"The constitutional challenges to Donald Trump's ongoing business ties as president just got some state-level muscle behind them.

    "While the lawsuit by the District of Columbia and Maryland isn't the first attempt to force the president to more fully separate himself from his real-estate empire, the two governments bring a new level of legitimacy and resources.

    "The first hurdle the states face is whether they have the proper legal grounds to file this case. Given that this is judicial terra incognita, there's no telling how the courts will react.

    "There's never been a businessman-turned-president quite like Mr Trump, so there's never been a lawsuit quite like this one.

    "If Maryland and DC are able to proceed, the case could turn out like many other Trump-related controversies, where the president's own words - and those of his associates - are used against him.

    "While Mr Trump pledged to extricate himself from his day-to-day business operations, his son Eric has acknowledged he still gives his father regular financial updates. Senior adviser Kellyanne Conway also was recently reprimanded for praising daughter Ivanka's clothing line.

    "Even in a best-case scenario for the president, this represents the latest in a growing list of legal headaches."

  8. Trump sued over foreign payments

    The outside of the Trump International Hotel

    Officials in Maryland and Washington DC are suing Donald Trump for accepting payments from foreign governments via his business empire.

    The lawsuit cites the US constitution's emoluments clause, which says no federal official should receive a gift or a fee from a foreign government.

    The suit - which is the first of its kind filed by government entities - claims Mr Trump is "flagrantly violating the constitution".

    The White House has denied the claims.

    The attorneys general for the District of Columbia and Marlyand, Karl Racine and Brian Frosh, announced the lawsuit on Monday.

    "Never in the history of this country have we had a president with these kinds of extensive business entanglements or a president who refused to adequately distance himself from their holdings," said Mr Racine.

  9. AIB sale timetable begins

    AIB cashpoint

    Shares in Allied Irish Banks will be priced at between €3.90 and €4.90 when a 25% stake is floated in Dublin and London, valuing the state-owned lender at up to €13.3bn (£11.8bn), Ireland's finance ministry said in a statement.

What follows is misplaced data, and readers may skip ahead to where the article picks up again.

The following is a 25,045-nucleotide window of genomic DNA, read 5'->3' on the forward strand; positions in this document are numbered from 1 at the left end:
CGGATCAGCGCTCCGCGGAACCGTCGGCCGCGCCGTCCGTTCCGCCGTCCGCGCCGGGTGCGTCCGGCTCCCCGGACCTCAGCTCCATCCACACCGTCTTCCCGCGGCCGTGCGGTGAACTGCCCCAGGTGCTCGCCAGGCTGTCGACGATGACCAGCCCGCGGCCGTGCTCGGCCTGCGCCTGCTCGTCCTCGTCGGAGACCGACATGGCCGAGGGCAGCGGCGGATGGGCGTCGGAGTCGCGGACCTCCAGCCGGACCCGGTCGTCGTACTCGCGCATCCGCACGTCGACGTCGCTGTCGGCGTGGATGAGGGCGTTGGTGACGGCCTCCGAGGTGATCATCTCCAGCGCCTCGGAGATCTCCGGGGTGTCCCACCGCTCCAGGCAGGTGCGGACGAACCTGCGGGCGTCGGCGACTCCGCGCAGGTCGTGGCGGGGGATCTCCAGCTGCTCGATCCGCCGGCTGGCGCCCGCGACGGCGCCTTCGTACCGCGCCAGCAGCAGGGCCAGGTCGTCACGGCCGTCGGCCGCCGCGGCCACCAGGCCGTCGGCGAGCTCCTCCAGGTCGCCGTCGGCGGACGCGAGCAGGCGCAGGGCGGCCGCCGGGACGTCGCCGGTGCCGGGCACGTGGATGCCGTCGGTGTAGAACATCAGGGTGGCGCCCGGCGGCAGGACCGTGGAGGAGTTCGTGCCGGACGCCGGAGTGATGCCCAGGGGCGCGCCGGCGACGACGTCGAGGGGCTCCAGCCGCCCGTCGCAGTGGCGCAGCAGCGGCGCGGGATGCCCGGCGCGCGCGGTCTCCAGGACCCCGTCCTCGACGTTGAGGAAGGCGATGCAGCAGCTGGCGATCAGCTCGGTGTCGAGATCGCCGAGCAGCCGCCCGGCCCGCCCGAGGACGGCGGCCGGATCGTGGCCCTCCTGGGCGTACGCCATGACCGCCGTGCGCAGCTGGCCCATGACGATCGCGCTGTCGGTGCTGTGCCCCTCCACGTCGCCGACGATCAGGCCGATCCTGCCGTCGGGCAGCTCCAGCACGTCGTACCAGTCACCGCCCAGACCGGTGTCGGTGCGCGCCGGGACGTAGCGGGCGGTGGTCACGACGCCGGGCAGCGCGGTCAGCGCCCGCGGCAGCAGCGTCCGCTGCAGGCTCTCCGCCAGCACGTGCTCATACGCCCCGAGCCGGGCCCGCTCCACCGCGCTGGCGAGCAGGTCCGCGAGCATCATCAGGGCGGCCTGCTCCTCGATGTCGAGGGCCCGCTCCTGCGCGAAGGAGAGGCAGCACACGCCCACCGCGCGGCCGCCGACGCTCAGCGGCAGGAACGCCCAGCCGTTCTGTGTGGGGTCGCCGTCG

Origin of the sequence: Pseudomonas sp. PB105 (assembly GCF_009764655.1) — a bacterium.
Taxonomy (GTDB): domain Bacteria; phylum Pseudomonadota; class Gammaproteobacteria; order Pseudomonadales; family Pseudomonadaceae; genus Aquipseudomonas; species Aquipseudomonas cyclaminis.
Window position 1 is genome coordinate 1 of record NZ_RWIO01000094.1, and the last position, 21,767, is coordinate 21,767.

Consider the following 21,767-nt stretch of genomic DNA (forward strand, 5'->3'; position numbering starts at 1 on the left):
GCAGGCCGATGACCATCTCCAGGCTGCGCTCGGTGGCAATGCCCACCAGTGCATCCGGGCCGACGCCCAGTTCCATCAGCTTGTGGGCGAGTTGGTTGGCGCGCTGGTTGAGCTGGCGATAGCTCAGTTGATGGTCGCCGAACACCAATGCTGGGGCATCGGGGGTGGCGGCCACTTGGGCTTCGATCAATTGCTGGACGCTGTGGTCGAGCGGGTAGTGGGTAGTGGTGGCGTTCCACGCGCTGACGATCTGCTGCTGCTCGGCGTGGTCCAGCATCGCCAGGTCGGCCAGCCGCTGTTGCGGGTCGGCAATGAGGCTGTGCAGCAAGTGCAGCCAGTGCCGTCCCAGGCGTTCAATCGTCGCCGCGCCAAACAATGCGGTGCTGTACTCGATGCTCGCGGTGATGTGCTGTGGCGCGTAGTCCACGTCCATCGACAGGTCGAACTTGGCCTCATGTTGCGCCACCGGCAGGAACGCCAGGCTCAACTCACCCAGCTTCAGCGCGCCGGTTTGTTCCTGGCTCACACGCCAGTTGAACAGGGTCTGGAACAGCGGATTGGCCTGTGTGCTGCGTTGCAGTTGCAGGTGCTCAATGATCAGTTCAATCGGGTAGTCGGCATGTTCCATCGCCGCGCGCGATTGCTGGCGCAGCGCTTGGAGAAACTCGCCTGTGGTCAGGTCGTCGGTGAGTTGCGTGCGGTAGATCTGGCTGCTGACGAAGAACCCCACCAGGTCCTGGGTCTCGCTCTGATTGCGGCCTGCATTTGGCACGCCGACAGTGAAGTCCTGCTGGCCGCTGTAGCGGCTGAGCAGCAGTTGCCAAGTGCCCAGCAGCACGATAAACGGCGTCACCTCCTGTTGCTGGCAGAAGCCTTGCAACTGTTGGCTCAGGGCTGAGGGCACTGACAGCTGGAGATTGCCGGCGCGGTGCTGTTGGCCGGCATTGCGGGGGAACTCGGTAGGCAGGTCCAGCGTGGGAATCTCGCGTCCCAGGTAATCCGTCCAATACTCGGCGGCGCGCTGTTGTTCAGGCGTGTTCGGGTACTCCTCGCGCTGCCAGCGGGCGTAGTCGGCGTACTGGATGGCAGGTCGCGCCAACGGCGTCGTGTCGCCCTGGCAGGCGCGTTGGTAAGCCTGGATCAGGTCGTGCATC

The initial public offering is set to be one of Europe's largest share listings by a bank since the 2008 financial crisis. It could raise up to €3.8bn euros assuming full exercise of the offering's over-allotment option.

    The Finance Ministry said the long long-awaited sale of a 25% stake in the state-owned lender was still on track despite the Conservative party losing its majority in the UK election on Thursday.

    "Market conditions remain favourable and I am encouraged by the strong level of interest shown by investors in the offering to date," said Finance Minister Michael Noonan.

    Dublin rescued the bank in a €21bn taxpayer bailout that began in early 2009.

  10. Ineos plans £1.8bn investment

    Private energy giant Ineos has announced plans to build a new European petrochemical production plant and boost capacity at plants in Scotland and Norway at a cost of about €2bn (£1.8bn).

    The plans include a new propylene production unit, with sites in Belgium among locations being considered.

    It also plans to increase the ethylene capacity of its crackers at Grangemouth in Scotland and Rafnes in Norway.

    Both rely on fracked shale gas being shipped across to Europe from the US.

    Ethylene and propylene are key building blocks in the manufacture of plastics.

  11. Borough Market to reopen

    Floral tributes at Borough Market

    Borough Market, the scene of the London terror attack earlier this month is to reopen on Wednesday.

    Donald Hyslop, chair of the Trustees of Borough Market, wrote: "Starting on Wednesday, every person who comes here will be making a difference.

    "At 10am, we will link arms, pause for a moment of silent reflection, then ring the market bell loud and clear. And from that moment onwards we will need you more than ever."

    Eight people were killed on 3 June when three attackers drove a van into pedestrians on London Bridge and launched a knife attack in nearby Borough Market. The attackers were shot dead by officers.

  12. US stock indexes still lower

    Wall Street sign with several US flags behind

    The three key US stock indexes are still down afternoon trade.

    The tech-heavy Nasdaq has lost the most ground - it's at 6,156.74, a fall of 51 points or 0.82%, as tech stocks continue to take a battering (see earlier posts).